Torn Almost Too Sweet to Eat

I finished editing a book in the Book Girl series this week about a goblin who eats books and comments on how they taste. Maybe that’s why I’m seeing literature in flavors right now, and after finishing the second book in Amanda Hocking’s Trylle series, Torn, the overwhelming sensation that’s left over is sweet. Now, taking the story at face value, you wouldn’t think this. Wendy Everly is, after all, a troll princess, and her general demeanor is a bit surly and sarcastic. But after Switched, Wendy finds out that she’s the most wanted person in troll society, and that’s in a good way.

At the end of Switched, Wendy abruptly fled the kingdom of Förening with Rhys, the boy she had been switched with at birth. She takes him back to her original home and introduces him to her brother, who is Rhys’s real sibling. Shortly after, Wendy, her brother Matt, and Rhys are kidnapped by rival troll faction, the Vittra, who crashed Wendy’s christening party in Switched. Wendy learns why she is so important to them—it turns out they’re family. While trapped there, Wendy is introduced to Loki, who can match her in sarcasm and mettle more than Finn, her forbidden love, can. Wendy and crew are saved from the Vittra by Tove, the Trylle with the strongest powers, and others, and Wendy finds herself safely back at Förening with most of the people she loves.

Once there, Wendy comes to a reckoning with her mother, Elora, and even begins to understand her just a little bit. The last time Wendy was there, she was kept in the dark about everything, but now she is gradually being let in on secrets. The biggest thing she learns is that a royal’s life is full of duty. Wendy starts training with Tove, who’s so powerful that he comes across as autistic. (Since he’s so hyperaware of everything, he has to tune himself out or he’ll go crazy.) Wendy also learns that the Trylle’s special powers are their weakness and that she might just be the most powerful ever of the trolls. There’s foreshadowing of this when Tove scares Wendy a few times and says that he felt like she had slapped him in his mind. Sounds like quite the superpower.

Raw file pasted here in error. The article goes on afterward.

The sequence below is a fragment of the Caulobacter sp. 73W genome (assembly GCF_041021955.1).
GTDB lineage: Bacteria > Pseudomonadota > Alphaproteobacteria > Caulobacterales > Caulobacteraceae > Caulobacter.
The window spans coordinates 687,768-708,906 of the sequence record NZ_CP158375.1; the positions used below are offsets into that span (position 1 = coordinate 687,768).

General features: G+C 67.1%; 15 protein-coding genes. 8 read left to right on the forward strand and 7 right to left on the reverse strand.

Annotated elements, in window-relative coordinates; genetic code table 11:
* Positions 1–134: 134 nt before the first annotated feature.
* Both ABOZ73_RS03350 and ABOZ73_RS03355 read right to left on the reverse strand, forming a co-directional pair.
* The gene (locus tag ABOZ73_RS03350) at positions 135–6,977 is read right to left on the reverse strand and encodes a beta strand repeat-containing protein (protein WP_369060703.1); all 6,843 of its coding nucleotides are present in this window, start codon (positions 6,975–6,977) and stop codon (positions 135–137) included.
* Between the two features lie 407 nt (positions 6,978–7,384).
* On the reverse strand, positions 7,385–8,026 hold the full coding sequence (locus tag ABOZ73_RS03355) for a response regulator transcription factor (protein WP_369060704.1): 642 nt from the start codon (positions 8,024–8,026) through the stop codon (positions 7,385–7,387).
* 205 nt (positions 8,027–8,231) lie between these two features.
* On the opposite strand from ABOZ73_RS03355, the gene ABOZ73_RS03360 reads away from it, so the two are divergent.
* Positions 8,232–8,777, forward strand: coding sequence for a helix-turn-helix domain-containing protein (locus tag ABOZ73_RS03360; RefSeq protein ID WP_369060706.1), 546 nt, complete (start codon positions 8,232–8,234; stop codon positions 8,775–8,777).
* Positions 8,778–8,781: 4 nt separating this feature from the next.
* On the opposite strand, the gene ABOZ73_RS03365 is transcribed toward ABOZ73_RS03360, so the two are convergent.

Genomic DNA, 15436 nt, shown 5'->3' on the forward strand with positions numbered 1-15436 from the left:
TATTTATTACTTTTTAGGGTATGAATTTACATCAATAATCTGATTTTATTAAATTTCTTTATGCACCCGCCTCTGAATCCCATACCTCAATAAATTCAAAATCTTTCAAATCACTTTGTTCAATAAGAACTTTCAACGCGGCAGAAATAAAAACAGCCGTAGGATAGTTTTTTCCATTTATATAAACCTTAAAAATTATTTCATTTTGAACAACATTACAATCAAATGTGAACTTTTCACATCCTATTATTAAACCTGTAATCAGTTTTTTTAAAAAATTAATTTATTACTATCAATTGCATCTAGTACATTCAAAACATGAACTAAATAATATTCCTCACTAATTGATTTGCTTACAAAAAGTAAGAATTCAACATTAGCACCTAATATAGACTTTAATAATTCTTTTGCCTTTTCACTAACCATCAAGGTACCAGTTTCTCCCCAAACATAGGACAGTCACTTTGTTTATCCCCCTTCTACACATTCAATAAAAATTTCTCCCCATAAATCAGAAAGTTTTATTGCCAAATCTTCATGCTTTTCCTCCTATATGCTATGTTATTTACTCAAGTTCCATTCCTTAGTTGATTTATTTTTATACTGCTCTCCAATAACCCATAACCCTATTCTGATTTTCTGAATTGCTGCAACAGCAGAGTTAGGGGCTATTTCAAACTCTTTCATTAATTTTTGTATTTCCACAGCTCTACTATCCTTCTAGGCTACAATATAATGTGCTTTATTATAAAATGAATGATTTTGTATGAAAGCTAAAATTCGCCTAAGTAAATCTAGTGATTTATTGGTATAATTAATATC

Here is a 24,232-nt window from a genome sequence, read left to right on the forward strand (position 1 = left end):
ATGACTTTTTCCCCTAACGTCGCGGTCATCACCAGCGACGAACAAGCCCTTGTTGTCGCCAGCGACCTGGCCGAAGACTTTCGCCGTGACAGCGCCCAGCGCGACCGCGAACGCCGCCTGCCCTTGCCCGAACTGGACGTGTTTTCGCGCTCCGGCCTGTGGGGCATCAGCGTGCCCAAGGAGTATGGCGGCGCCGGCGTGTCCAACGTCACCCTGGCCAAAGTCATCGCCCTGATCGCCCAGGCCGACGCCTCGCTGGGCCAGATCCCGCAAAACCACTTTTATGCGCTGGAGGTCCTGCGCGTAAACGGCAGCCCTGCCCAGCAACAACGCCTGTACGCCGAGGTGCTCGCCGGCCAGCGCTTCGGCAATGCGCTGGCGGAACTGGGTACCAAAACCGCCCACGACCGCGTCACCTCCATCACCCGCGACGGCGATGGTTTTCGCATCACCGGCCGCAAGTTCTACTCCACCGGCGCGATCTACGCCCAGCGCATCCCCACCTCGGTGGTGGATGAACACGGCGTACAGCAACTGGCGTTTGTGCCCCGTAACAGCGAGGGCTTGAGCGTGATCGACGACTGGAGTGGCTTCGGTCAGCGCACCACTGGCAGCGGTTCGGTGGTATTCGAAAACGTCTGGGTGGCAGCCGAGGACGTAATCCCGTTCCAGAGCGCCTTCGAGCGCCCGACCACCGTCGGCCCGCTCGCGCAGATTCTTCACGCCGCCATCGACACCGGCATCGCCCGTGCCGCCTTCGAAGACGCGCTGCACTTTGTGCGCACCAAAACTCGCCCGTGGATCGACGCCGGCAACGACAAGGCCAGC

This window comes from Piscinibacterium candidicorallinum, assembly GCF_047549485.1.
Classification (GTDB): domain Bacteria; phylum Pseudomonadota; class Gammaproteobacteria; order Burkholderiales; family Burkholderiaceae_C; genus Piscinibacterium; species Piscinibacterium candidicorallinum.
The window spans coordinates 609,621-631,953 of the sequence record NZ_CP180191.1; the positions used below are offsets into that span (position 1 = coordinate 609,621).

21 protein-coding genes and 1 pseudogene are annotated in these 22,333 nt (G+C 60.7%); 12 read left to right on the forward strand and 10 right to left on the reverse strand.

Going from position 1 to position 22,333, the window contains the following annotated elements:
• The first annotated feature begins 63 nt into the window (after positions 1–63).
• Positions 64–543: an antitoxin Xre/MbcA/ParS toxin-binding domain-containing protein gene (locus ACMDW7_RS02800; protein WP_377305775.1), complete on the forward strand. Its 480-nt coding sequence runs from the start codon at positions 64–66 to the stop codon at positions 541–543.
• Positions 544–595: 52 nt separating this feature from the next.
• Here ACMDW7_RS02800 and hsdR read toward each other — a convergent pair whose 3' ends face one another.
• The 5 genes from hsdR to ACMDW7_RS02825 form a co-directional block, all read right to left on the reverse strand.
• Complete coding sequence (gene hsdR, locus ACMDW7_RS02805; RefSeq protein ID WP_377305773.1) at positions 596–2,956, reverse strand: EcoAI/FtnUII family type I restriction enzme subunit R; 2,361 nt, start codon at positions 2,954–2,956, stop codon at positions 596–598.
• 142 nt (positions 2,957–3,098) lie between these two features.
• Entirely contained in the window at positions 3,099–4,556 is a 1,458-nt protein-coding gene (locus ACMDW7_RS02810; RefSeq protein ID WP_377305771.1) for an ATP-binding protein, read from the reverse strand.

Wendy learns that she must make a royal alliance with Tove, though she doesn’t feel that way about him, and for once she agrees to others’ ideas, seeing it as best for her kingdom. Loki drops by enemy territory, seemingly to just see and be near Wendy, and suddenly Finn loses his self-restraint and jumps Wendy. What’s a girl to do? Three months ago Wendy couldn’t get a date, and now she has to beat guys off with a stick. This is all done in a very chaste way, of course, with kisses that ignite the blood and lots of heart thumping, but it does leave a saccharine-sweet aftertaste.

In Amanda Hocking’s blog entries before she gained fame with her Trylle series, she wrote about how she was rejected by agent after agent and was told to make her protagonist Wendy more “likable,” my least favorite piece of advice that’s often bandied about in the writing community. I like a hard-to-love character and find that more true to life. I wonder if J. D. Salinger was ever asked to sweeten up Holden Caulfield, and what would have happened if he’d done it? Sometimes you have to defy convention, and it’s a good thing Hocking did or I think I would have found this novel too sweet to finish. As it is, I’m going to have to find something very dark and depressing to read before I attempt the last novel of the Trylle trilogy, or I’ll go into a sugar coma. I’m sure of it.

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